October 13, 2010
Sector braces itself for change
At last week’s big bash of third sector interfaces, CVSs and Volunteer Centres, two key messages seemed to come through. As the austerity measures loom large, the sector has to remain open to the prospect of constant change and for much closer joint working than ever before, including mergers, in order to protect services to frontline communities. Secondly, Johann Lamont MSP made clear that she felt Community Planning Partnerships had so far failed in their primary task of delivering better outcomes for communities
JOINT working, on a level never seen before, is the only option facing the voluntary sector as austerity measures loom, a conference has heard.
But this strategy will present more opportunities than ever before and could lead to a stronger more resilient sector able to adapt and withstand change.
The new third sector interfaces, organisations created from the formation of CVSs, volunteer centres and social enterprises, were told at their annual conference this week they face challenges ahead and that new partnerships with local authorities and the voluntary sector would not mean a loss of independence but increased opportunities to change communities for the better.
In a cross party discussion with Labour MSP Johann Lamont, Gavin Brown of the Scottish Conservatives and voluntary sector representatives, delegates were told that the funding crisis meant voluntary groups could be in a better position to show how well they could run services, especially if they were already involved in joint initiatives such as interfaces.
However, Johann Lamont said the current economic climate combined with changes in the way the voluntary sector engages with government should not divert from helping individuals and communities.
“There is a danger we get wrapped up in too much technical detail and forget about who we are actually supporting,”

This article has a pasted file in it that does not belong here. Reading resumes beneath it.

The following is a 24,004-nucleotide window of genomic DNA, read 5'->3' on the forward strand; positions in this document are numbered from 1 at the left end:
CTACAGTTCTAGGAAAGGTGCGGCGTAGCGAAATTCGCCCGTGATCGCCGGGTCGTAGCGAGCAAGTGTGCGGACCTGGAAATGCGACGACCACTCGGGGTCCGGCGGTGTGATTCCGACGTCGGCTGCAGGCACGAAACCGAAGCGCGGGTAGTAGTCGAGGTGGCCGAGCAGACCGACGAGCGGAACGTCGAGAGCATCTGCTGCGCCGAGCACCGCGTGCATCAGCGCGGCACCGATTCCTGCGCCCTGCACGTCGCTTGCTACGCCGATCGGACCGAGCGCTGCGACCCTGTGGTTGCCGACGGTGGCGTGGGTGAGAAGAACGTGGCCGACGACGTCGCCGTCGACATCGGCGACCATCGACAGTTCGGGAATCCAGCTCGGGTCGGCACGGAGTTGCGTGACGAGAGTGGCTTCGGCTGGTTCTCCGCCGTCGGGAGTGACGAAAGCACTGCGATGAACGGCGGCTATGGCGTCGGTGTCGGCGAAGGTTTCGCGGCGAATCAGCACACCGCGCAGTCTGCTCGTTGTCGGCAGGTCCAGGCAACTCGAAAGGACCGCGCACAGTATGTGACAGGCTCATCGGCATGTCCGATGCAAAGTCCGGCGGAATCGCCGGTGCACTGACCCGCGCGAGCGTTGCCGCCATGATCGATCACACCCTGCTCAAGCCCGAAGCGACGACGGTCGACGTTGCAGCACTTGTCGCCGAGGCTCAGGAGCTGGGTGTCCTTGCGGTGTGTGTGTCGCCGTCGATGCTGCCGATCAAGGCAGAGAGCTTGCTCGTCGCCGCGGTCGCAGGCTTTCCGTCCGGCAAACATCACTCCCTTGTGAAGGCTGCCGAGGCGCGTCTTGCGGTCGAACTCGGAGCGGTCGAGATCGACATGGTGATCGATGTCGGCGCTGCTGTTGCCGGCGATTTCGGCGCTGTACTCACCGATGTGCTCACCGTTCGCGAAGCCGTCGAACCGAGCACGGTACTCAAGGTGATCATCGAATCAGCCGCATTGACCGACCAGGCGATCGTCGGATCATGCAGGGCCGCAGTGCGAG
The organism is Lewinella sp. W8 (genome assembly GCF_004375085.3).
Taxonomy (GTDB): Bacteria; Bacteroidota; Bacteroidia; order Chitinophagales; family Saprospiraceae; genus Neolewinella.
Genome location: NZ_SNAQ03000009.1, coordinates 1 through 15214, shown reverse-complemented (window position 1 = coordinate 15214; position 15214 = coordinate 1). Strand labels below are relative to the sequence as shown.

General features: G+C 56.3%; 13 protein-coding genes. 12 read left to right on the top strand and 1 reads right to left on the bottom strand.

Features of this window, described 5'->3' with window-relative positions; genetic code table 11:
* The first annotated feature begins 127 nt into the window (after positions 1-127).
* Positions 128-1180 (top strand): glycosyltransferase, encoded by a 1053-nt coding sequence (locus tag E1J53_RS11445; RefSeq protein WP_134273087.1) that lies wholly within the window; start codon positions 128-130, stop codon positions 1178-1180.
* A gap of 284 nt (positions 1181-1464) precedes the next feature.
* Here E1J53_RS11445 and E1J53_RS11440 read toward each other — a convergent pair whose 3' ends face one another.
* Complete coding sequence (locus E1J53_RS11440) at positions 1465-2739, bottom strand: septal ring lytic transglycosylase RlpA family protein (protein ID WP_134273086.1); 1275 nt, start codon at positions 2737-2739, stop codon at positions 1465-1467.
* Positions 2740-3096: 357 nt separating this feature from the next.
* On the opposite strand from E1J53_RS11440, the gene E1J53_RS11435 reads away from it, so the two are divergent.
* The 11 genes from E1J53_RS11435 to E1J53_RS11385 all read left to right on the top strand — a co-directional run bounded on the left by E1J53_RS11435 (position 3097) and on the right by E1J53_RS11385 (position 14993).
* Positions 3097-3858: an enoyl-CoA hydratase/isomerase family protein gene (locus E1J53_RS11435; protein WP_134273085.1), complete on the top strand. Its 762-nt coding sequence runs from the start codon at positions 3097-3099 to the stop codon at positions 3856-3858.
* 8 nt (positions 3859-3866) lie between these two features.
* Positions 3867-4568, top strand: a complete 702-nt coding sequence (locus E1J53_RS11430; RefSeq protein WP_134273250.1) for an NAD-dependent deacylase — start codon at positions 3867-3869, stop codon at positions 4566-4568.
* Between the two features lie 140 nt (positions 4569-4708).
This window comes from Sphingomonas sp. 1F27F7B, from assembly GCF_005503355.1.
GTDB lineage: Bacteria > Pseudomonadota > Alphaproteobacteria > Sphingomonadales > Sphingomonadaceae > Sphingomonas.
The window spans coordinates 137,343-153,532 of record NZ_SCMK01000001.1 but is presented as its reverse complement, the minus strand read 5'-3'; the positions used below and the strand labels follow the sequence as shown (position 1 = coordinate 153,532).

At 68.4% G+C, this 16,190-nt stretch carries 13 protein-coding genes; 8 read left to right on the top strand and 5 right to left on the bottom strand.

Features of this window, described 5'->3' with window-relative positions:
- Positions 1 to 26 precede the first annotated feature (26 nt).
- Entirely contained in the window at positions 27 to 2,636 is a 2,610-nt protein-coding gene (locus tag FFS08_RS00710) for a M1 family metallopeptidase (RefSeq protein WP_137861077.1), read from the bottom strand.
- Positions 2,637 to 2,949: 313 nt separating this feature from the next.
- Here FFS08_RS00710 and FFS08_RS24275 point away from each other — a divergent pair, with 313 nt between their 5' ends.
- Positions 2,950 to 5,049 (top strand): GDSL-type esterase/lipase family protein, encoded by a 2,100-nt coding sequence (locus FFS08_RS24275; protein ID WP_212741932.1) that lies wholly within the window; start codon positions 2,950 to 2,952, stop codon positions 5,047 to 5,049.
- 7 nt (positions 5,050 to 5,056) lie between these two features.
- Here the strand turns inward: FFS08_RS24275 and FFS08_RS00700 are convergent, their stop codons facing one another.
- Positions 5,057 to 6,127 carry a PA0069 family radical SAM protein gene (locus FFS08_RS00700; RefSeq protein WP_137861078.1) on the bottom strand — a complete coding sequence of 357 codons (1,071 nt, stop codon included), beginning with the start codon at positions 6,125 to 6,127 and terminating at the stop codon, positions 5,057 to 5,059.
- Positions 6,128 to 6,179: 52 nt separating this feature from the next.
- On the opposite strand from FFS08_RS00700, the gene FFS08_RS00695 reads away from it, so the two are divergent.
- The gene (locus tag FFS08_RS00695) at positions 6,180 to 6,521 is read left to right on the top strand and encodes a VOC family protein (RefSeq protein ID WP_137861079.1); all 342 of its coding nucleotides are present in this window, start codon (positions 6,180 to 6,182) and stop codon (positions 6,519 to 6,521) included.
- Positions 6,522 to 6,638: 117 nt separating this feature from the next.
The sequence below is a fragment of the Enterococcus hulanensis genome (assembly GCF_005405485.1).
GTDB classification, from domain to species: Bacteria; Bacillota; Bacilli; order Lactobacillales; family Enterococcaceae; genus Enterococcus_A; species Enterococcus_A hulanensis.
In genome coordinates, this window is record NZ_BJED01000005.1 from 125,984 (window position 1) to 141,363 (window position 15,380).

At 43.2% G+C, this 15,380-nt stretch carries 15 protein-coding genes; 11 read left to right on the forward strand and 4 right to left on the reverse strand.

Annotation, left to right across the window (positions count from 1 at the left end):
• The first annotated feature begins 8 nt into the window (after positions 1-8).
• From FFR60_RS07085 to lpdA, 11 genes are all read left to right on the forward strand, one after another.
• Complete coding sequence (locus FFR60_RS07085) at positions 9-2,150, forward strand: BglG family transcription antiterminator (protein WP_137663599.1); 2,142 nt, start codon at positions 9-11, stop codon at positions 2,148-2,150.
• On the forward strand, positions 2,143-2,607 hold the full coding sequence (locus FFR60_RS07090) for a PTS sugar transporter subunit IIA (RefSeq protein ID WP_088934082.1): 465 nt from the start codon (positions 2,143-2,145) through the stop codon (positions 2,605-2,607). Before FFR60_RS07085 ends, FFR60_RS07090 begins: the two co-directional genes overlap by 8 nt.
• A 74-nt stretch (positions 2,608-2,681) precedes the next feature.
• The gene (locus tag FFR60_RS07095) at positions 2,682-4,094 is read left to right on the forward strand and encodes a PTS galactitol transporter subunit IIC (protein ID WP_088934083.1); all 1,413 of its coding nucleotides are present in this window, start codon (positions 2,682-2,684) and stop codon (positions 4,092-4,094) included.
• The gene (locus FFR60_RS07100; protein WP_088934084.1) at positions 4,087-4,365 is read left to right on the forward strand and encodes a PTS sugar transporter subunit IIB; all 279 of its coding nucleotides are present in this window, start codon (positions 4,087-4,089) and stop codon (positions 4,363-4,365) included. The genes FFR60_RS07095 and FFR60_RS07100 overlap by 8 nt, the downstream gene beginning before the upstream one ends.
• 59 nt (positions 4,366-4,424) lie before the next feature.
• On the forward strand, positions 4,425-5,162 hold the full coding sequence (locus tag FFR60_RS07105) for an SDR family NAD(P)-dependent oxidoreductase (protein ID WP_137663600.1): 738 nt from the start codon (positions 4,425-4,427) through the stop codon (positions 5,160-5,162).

“Changes to the way voluntary organisations operate, whether through mergers or interfaces, must serve the purpose intended – namely to help the communities and individuals they serve.”
The conference heard that relationships among interface organisations were still being forged with some still at a tentative stage.
It did, however, offer a model as a way forward as funding cuts necessitated new relationships between voluntary groups.
This was also true of the Community Planning Partnerships (CPPs) which Lamont said were not as effective as the Social Inclusion Partnerships they replaced.
“The idea was good but the practice is something different,” she said. “We have the structure but not the intent to actually deliver to communities.
“Let’s not forget that this is all about empowering communities, giving people the ability to make decisions for themselves, to allow them to spend their money how they wish. That has so far not proven to be very effective under the CPP model.”
Harriet Eadie, director of the Edinburgh Volunteer Centre, said new ways of working meant voluntary groups had to influence the agenda by forging new relationships with all key partners.
“We bring to the table an expertise and knowledge that no-one else has so we have to show how that can be used to the best advantage,” she said. “There’s an opportunity here for us not just to contribute but to lead. We should take that opportunity.”
The two day conference, held in Glasgow, was the second national conference for Interfaces organised by the CVS and VC Networks.
Mai Hearne, chief officer of the Angus Association of Voluntary Service, issued a warning for the sector, saying it should not be so worried about disappearing budgets as disappearing people if predictions on the austerity measures to be taken by the government were to be believed.
“People will be leaving our communities while we are still sitting in ivory towers discussing the issues,” she said.
“We need to invest more in people, in community activists and those who go the extra mile to make their communities better. Without them the voluntary sector won’t be able to deliver, no matter how much money we are given.”
Paul White, SCVO director of Networks, praised delegates for contributing to the event, saying it was a unique way of hearing the views of the sector, especially during a period of change.
“Organisations are facing massive challenges over the next year and this event provides an opportunity to hear how they are facing up to these.
“Despite these challenges we have also heard how organisations are flourishing through being innovative in their approach to new ways of working and there’s also optimism that they can achieve much through forging new partnerships.”